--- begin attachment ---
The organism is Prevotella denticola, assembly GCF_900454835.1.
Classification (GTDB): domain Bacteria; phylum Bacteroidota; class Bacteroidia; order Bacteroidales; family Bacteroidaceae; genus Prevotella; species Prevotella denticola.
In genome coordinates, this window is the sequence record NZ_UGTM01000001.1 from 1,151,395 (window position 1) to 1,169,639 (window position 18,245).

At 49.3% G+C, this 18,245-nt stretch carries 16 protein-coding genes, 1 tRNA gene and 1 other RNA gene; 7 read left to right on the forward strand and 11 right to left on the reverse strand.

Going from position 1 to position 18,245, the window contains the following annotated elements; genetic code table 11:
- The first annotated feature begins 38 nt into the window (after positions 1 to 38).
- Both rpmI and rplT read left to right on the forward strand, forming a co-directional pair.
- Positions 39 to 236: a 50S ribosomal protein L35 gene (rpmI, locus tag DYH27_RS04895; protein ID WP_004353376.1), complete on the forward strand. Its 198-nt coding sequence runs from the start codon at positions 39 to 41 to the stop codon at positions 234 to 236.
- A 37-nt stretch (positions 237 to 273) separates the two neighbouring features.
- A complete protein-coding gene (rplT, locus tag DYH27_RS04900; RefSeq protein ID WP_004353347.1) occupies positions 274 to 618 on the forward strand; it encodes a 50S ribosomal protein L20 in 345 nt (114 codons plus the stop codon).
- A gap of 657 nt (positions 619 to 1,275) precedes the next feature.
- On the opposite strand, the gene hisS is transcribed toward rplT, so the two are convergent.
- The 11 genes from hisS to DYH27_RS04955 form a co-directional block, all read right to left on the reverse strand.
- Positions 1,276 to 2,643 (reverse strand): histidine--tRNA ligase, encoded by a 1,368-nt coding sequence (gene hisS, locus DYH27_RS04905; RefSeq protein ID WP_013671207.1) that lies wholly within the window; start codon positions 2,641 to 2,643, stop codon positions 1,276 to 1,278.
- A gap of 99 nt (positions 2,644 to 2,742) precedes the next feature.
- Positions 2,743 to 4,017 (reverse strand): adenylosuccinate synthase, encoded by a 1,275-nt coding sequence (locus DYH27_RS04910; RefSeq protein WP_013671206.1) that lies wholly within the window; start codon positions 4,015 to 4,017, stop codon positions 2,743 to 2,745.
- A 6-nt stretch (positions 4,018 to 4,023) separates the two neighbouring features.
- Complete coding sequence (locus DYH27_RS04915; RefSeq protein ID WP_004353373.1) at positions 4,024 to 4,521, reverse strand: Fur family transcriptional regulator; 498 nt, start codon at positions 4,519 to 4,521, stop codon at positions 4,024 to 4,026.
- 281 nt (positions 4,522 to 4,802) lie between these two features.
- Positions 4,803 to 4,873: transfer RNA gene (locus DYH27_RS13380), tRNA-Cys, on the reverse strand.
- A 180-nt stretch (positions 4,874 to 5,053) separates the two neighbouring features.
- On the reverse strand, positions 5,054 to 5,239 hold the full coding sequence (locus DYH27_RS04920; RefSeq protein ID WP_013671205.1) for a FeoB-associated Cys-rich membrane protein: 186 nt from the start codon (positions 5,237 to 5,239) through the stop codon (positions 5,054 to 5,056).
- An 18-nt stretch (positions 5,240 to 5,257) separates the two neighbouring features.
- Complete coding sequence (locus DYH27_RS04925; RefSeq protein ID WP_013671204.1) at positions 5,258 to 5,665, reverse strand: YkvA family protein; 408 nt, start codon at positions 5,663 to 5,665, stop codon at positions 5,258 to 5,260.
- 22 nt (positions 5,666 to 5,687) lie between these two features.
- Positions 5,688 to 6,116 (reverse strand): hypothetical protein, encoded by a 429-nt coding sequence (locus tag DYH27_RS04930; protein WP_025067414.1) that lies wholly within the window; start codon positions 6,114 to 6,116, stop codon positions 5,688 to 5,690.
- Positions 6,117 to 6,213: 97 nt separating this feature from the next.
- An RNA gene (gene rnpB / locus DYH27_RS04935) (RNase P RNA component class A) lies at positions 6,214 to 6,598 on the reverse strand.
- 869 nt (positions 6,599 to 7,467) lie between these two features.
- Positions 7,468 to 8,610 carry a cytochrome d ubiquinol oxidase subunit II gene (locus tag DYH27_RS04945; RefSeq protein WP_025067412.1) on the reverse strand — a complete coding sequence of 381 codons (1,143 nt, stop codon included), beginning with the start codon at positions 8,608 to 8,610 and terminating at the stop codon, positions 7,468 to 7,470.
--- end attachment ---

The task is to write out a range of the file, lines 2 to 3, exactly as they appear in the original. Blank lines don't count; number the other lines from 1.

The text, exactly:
Classification (GTDB): domain Bacteria; phylum Bacteroidota; class Bacteroidia; order Bacteroidales; family Bacteroidaceae; genus Prevotella; species Prevotella denticola.
In genome coordinates, this window is the sequence record NZ_UGTM01000001.1 from 1,151,395 (window position 1) to 1,169,639 (window position 18,245).